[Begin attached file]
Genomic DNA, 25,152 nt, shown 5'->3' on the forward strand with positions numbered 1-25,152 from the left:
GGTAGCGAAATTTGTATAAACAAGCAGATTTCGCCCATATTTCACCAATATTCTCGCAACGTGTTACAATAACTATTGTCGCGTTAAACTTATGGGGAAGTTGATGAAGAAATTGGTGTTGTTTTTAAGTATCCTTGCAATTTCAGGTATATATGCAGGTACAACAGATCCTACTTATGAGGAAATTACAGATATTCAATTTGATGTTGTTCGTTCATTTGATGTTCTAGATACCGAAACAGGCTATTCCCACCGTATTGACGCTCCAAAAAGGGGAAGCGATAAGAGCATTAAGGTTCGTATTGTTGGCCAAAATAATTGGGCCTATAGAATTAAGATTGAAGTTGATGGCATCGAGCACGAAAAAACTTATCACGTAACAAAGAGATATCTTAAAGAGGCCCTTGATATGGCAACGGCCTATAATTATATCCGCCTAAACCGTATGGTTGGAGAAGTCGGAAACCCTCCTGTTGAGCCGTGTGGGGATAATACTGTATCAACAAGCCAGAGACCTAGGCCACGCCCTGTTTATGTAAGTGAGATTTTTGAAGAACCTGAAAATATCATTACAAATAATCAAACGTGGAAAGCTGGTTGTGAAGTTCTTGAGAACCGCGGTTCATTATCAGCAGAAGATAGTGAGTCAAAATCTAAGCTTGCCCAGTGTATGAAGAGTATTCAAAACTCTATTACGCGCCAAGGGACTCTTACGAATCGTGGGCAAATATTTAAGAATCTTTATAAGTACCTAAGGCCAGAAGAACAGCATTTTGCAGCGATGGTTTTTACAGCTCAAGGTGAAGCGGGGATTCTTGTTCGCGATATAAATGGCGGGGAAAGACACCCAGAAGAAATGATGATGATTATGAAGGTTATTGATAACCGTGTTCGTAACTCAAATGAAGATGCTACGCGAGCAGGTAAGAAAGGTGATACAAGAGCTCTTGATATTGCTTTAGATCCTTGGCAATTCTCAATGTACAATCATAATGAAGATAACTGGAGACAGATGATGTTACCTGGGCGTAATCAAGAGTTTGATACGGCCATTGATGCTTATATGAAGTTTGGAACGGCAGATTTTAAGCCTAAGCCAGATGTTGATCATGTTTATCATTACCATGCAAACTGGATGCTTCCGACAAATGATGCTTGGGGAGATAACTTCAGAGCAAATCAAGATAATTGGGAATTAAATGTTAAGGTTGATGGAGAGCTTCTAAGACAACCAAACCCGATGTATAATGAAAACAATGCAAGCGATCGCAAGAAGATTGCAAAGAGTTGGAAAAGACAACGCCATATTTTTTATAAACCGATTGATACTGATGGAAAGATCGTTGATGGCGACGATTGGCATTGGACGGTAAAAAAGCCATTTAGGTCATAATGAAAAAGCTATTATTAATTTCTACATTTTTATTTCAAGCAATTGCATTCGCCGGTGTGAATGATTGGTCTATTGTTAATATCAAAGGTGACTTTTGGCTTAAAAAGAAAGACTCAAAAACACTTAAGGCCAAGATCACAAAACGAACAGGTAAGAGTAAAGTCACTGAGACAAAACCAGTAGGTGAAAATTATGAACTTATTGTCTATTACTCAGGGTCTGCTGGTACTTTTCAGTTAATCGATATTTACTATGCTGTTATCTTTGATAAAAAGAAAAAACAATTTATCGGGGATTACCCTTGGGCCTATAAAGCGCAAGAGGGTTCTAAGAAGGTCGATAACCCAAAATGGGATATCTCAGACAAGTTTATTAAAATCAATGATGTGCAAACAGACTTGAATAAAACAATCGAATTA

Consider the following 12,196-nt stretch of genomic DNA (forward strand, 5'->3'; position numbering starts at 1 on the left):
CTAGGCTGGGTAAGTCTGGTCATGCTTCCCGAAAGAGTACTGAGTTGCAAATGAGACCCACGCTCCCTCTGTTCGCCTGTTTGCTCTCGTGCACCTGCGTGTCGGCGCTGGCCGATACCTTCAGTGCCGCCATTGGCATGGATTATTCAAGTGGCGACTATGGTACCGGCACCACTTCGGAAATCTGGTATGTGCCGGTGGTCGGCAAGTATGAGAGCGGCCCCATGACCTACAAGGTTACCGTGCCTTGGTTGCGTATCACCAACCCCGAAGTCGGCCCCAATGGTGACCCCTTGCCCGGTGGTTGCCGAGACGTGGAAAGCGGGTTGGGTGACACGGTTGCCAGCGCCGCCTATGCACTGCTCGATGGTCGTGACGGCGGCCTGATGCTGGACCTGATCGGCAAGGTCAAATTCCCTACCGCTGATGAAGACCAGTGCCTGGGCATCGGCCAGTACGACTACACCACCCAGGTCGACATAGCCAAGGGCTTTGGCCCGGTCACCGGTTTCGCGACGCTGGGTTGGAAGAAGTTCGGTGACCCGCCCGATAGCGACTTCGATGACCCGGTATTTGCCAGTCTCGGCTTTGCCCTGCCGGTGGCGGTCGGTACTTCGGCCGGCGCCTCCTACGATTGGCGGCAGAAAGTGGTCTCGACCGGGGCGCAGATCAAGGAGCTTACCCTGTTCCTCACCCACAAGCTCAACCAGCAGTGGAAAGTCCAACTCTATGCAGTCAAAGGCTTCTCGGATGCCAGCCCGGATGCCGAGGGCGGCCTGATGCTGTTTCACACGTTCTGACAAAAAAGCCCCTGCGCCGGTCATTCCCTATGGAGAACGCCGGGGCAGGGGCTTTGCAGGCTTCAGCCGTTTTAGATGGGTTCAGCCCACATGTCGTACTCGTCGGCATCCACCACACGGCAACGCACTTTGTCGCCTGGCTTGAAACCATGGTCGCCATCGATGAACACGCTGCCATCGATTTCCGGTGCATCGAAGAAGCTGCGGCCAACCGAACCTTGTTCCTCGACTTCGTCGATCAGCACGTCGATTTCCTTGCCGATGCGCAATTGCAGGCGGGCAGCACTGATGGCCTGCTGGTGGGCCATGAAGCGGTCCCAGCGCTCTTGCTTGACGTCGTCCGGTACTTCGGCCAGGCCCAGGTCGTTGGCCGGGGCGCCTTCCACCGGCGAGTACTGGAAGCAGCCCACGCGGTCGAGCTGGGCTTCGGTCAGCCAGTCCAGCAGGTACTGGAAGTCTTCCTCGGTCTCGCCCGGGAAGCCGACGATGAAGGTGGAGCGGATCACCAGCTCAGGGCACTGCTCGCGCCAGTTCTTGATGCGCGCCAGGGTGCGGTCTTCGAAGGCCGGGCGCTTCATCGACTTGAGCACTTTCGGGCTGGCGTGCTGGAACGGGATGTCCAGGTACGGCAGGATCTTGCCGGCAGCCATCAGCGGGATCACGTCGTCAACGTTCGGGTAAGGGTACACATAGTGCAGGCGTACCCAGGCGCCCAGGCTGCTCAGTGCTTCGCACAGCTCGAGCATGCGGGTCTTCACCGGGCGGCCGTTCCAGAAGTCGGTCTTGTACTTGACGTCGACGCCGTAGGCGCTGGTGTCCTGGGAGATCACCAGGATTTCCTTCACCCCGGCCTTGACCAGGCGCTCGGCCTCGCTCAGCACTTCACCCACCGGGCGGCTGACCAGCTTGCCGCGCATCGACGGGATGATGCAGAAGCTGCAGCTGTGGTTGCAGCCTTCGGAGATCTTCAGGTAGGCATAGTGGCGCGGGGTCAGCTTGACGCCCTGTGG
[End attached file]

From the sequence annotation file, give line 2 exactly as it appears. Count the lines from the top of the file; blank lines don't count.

GGTAGCGAAATTTGTATAAACAAGCAGATTTCGCCCATATTTCACCAATATTCTCGCAACGTGTTACAATAACTATTGTCGCGTTAAACTTATGGGGAAGTTGATGAAGAAATTGGTGTTGTTTTTAAGTATCCTTGCAATTTCAGGTATATATGCAGGTACAACAGATCCTACTTATGAGGAAATTACAGATATTCAATTTGATGTTGTTCGTTCATTTGATGTTCTAGATACCGAAACAGGCTATTCCCACCGTATTGACGCTCCAAAAAGGGGAAGCGATAAGAGCATTAAGGTTCGTATTGTTGGCCAAAATAATTGGGCCTATAGAATTAAGATTGAAGTTGATGGCATCGAGCACGAAAAAACTTATCACGTAACAAAGAGATATCTTAAAGAGGCCCTTGATATGGCAACGGCCTATAATTATATCCGCCTAAACCGTATGGTTGGAGAAGTCGGAAACCCTCCTGTTGAGCCGTGTGGGGATAATACTGTATCAACAAGCCAGAGACCTAGGCCACGCCCTGTTTATGTAAGTGAGATTTTTGAAGAACCTGAAAATATCATTACAAATAATCAAACGTGGAAAGCTGGTTGTGAAGTTCTTGAGAACCGCGGTTCATTATCAGCAGAAGATAGTGAGTCAAAATCTAAGCTTGCCCAGTGTATGAAGAGTATTCAAAACTCTATTACGCGCCAAGGGACTCTTACGAATCGTGGGCAAATATTTAAGAATCTTTATAAGTACCTAAGGCCAGAAGAACAGCATTTTGCAGCGATGGTTTTTACAGCTCAAGGTGAAGCGGGGATTCTTGTTCGCGATATAAATGGCGGGGAAAGACACCCAGAAGAAATGATGATGATTATGAAGGTTATTGATAACCGTGTTCGTAACTCAAATGAAGATGCTACGCGAGCAGGTAAGAAAGGTGATACAAGAGCTCTTGATATTGCTTTAGATCCTTGGCAATTCTCAATGTACAATCATAATGAAGATAACTGGAGACAGATGATGTTACCTGGGCGTAATCAAGAGTTTGATACGGCCATTGATGCTTATATGAAGTTTGGAACGGCAGATTTTAAGCCTAAGCCAGATGTTGATCATGTTTATCATTACCATGCAAACTGGATGCTTCCGACAAATGATGCTTGGGGAGATAACTTCAGAGCAAATCAAGATAATTGGGAATTAAATGTTAAGGTTGATGGAGAGCTTCTAAGACAACCAAACCCGATGTATAATGAAAACAATGCAAGCGATCGCAAGAAGATTGCAAAGAGTTGGAAAAGACAACGCCATATTTTTTATAAACCGATTGATACTGATGGAAAGATCGTTGATGGCGACGATTGGCATTGGACGGTAAAAAAGCCATTTAGGTCATAATGAAAAAGCTATTATTAATTTCTACATTTTTATTTCAAGCAATTGCATTCGCCGGTGTGAATGATTGGTCTATTGTTAATATCAAAGGTGACTTTTGGCTTAAAAAGAAAGACTCAAAAACACTTAAGGCCAAGATCACAAAACGAACAGGTAAGAGTAAAGTCACTGAGACAAAACCAGTAGGTGAAAATTATGAACTTATTGTCTATTACTCAGGGTCTGCTGGTACTTTTCAGTTAATCGATATTTACTATGCTGTTATCTTTGATAAAAAGAAAAAACAATTTATCGGGGATTACCCTTGGGCCTATAAAGCGCAAGAGGGTTCTAAGAAGGTCGATAACCCAAAATGGGATATCTCAGACAAGTTTATTAAAATCAATGATGTGCAAACAGACTTGAATAAAACAATCGAATTA